He was handsome with a boyish charm and appeared to be in his early to mid-twenties. His hair was sandy blonde in color, thick and slightly wavy, and hung just above his shoulder. He wore faded jeans and a white tee. I was startled when he presented himself. He just stood looking at me, as if he belonged there. And, when I inhaled sharply at the sight of him, the fear likely showing on my face he disappeared, just vanished into thin air.
My husband and I had only lived in the apartment for a few weeks. We had recently relocated from North Carolina to the Seattle area. He was in the Army and was away on maneuvers when the spirit of the young man, likely close to my age when he died, first appeared on that rainy summer night. I had never seen a ghost before, and it frightened me. Not that the man seemed threatening in any way, but the idea of a ghost living in my home scared me. I wondered if that would be his only manifestation or if more were to come.
I got the answer the next night, when he showed up again in the bedroom, positioned at the foot of my bed, gazing my direction. I was reading at the time, and I didn’t know what to do, so I just stared back. But, after a minute I asked, “What do you want? Why are you here?”
He didn’t reply, although I think I half expected him to. He was just watching me. I soon grew frightened, and wondered if he would hurt me, could he hurt me. And, again just as my fear began to climb, he disappeared. I think I saw him smile at me, a kind smile, before he left.
The next morning I decided to head to the library. I wanted to look through old newspaper obituaries to see if I could locate his name and when he may have died. Based upon the cut of his jeans and style of hair, I didn’t think he had been dead more than five or ten years.
Using the library computers, I began to scan local deaths, starting with the most recent and working back. By afternoon, I had only gone back a few years. It seemed a lot of people died in the Seattle area, so I planned to return the next day. When I arrived home, a neighbor, an older woman was about to enter the unit next to ours.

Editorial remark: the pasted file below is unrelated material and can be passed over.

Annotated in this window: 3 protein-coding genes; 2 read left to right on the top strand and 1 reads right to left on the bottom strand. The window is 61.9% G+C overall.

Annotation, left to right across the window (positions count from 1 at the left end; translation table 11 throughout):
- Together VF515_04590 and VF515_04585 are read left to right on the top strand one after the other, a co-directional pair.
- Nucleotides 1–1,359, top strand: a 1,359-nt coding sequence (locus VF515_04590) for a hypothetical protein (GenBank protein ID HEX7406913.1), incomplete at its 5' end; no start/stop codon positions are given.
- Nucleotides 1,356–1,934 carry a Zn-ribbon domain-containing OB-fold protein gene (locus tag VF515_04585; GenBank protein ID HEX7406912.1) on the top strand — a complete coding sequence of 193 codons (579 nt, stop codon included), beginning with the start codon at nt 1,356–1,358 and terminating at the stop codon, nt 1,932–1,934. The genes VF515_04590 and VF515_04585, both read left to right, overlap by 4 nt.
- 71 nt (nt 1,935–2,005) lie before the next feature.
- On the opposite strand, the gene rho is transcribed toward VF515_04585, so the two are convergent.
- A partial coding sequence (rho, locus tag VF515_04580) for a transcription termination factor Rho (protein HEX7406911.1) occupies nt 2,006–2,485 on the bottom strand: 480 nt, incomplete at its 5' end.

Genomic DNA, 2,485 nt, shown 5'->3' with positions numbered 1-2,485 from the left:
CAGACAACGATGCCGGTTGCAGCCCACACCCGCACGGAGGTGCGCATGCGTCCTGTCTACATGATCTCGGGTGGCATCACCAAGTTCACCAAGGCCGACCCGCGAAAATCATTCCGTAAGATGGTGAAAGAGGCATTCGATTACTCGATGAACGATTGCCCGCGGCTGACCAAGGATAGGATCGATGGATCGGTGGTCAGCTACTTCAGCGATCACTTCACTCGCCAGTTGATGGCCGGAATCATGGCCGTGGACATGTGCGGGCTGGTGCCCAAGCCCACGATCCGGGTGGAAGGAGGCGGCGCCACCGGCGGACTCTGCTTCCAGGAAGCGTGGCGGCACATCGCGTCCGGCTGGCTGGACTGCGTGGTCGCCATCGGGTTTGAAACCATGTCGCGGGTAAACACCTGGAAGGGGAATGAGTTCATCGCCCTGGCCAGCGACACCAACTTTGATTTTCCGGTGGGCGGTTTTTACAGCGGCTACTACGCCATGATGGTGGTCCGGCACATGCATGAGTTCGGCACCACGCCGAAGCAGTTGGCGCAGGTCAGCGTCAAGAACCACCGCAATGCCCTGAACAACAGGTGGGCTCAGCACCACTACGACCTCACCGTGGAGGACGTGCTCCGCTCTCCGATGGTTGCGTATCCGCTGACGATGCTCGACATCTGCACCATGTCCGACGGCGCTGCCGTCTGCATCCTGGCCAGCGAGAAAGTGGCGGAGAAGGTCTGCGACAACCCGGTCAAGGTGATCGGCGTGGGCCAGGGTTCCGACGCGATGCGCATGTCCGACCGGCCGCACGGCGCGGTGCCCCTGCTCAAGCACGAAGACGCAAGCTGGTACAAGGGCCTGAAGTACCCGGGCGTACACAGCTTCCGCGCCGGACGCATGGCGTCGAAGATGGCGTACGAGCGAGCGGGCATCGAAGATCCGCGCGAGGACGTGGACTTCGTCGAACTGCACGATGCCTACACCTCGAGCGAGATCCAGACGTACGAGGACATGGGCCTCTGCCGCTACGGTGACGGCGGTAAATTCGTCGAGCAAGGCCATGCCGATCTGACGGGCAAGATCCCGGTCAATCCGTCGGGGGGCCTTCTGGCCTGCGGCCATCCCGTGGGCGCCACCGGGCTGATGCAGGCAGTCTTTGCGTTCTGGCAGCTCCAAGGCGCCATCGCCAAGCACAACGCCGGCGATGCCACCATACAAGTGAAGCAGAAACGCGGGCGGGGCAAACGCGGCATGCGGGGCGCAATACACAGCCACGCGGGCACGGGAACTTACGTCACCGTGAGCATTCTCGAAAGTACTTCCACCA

“Excuse me, my name is Paige and my husband and I recently began living in unit C, right next door,” I was walking slowly toward the woman, and I turned and pointed toward our front door.
After introductions were completed and pleasantries exchanged, I asked her, “Do you know if a young man, about my age once lived there?”
“Well, I’ve only lived here five years, but I do remember a young man and woman that resided there several years ago. Very cute couple,” she had replied.
“Did the man have light colored hair, about this length?” and I had brought my hand along the top of my shirt collar.
“It was slightly darker in color than yours and I recollect it wasn’t very long.”
“Do you recall his name or know if anything happened to him?”
“I never met him, really. About four years ago an older woman and some movers came by and packed up the place. Not long after, a middle aged gentleman moved in and he only recently left. You know dear, you look very familiar,” she had pondered while looking intently at my face.
I had thanked her for her time and then headed back to our apartment.
If this was the man that visited me, I now had the approximate year of his departure. I was excited and couldn’t wait to get back to the library the next morning.
It was almost midnight and I was about to crawl into bed when he once again appeared. This time I didn’t get scared. I think learning a little about him from the woman next door had actually helped to lessen my fear. While I was not certain that this was the same man as the one she described, I felt it pointed in the right direction. After all, why would an older woman have been handling the transfer of his belongings if he had been alive and well at the time. I also contemplated about the girl that had lived with him and whether she had died, too.
I sat down on the bed and crossed my legs, one elbow resting on my right knee and my hand resting under my chin. Looking at him I said, “I’m trying to find out who you are.”
A minute later he disappeared.
The next day I located his name.
‘Chad Haines, 24, died April 1, 2002 after his motorcycle careened into a guardrail…’
Wow, I thought, he died on April Fools' Day. Wanting to know more, I searched for the article that detailed the accident. It turned out he was carrying his girlfriend Jessica Thompson on the back of his Hayabusa when it began raining. They were travelling in excess of eighty miles per hour when he lost control and hit the rail. He died instantly, and she was transported to a trauma center. I searched the obituaries for her name hoping to not find her listed. Disappointed, I found she had died several days later.
But, what jumped out at me was the photo included with her obituary. She looked like me. Her hair was long, straight, and blonde like mine, her features too were angled, and she appeared to be tall with a slender build like me. When I first saw the picture, for a few seconds, I actually thought I was looking at a picture of myself. This explained the look the older woman had given me. How uncanny, I thought, that I would be living in the same residence as a girl that had died who just happened to look exactly like me. I shivered.
And, I wondered if he realized I was not the same girl, not Jessica. Surely, he would know we weren’t one and the same, wouldn’t he? I wondered if he even understood she was dead, or for that matter that he was dead. Maybe he was looking for her and this is why he came back to their old apartment each night.